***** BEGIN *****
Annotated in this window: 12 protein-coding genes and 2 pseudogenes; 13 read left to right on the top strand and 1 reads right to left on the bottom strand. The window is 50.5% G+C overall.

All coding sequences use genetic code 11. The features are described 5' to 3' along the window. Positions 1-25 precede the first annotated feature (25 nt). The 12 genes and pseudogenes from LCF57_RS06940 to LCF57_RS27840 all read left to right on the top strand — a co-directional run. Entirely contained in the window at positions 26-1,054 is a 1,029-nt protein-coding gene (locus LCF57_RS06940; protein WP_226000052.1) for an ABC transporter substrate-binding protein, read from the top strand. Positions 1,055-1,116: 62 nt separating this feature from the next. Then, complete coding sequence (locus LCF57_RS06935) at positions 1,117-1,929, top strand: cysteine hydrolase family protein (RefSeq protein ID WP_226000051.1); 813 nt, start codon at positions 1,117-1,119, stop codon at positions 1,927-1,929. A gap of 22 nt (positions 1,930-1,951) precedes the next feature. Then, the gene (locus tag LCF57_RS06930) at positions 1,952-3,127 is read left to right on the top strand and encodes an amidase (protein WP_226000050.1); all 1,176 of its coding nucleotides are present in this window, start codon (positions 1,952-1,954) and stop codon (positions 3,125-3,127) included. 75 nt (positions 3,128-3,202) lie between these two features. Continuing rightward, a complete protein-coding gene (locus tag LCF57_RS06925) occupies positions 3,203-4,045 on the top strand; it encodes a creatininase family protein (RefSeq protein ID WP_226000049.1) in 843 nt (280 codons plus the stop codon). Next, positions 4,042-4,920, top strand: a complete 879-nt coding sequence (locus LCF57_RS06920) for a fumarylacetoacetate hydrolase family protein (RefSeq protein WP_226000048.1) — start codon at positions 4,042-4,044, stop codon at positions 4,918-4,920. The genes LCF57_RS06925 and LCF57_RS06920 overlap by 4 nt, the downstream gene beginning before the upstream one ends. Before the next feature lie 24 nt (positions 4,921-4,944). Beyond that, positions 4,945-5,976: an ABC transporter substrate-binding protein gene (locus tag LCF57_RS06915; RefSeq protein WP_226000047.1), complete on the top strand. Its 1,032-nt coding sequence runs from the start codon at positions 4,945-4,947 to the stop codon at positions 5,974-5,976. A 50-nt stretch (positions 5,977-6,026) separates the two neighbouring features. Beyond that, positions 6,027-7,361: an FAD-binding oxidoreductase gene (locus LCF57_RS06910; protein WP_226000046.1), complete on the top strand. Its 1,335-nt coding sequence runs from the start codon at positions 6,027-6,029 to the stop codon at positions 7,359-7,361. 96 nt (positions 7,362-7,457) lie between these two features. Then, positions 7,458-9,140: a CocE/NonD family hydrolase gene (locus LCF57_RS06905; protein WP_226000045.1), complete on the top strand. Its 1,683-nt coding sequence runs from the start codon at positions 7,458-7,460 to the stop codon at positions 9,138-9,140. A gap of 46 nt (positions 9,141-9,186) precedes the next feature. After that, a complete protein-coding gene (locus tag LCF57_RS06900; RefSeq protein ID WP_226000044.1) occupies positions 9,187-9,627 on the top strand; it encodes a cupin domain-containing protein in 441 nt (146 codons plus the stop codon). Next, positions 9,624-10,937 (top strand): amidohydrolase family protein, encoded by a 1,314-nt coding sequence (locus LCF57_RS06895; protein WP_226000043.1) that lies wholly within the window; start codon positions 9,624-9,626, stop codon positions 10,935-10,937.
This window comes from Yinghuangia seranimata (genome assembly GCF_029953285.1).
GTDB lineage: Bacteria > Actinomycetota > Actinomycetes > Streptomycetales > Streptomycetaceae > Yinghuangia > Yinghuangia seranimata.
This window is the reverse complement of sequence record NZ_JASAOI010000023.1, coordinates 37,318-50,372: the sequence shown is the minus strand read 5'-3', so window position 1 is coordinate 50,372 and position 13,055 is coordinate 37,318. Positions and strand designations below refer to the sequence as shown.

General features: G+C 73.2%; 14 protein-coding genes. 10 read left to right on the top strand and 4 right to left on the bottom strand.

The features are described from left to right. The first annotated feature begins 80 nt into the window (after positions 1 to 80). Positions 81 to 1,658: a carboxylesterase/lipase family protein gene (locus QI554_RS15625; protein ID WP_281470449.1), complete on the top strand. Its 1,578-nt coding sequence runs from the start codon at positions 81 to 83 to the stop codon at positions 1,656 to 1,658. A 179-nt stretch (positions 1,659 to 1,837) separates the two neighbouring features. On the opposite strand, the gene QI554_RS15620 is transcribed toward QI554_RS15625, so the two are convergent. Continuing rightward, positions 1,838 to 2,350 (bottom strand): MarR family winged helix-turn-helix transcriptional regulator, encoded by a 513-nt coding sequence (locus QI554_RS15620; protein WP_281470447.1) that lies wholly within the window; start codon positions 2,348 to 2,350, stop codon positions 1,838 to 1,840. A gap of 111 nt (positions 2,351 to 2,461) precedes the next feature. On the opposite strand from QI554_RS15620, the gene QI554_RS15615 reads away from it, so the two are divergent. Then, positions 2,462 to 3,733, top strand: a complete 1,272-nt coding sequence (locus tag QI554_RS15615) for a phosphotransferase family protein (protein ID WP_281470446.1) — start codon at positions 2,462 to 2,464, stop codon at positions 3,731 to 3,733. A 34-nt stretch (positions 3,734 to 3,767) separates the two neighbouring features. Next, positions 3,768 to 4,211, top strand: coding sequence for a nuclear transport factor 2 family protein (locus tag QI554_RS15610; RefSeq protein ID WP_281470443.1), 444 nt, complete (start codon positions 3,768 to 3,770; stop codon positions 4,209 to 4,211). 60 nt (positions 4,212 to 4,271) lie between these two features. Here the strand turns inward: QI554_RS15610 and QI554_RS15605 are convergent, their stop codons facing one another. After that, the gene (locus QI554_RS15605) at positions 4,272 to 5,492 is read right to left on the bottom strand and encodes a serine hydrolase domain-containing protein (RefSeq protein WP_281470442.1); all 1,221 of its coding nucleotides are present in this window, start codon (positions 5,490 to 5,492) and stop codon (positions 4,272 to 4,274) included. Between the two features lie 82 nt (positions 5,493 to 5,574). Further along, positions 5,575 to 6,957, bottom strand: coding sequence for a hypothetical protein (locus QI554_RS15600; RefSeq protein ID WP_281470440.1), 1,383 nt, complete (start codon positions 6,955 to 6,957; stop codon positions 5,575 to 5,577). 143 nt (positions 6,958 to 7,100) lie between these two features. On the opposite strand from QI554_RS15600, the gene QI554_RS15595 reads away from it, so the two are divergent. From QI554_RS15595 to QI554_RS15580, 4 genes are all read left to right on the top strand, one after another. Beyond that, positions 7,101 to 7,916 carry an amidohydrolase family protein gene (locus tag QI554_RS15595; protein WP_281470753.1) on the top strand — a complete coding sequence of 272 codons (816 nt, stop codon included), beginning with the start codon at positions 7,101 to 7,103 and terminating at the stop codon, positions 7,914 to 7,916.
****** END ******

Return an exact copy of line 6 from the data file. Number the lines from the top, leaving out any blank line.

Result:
General features: G+C 73.2%; 14 protein-coding genes. 10 read left to right on the top strand and 4 right to left on the bottom strand.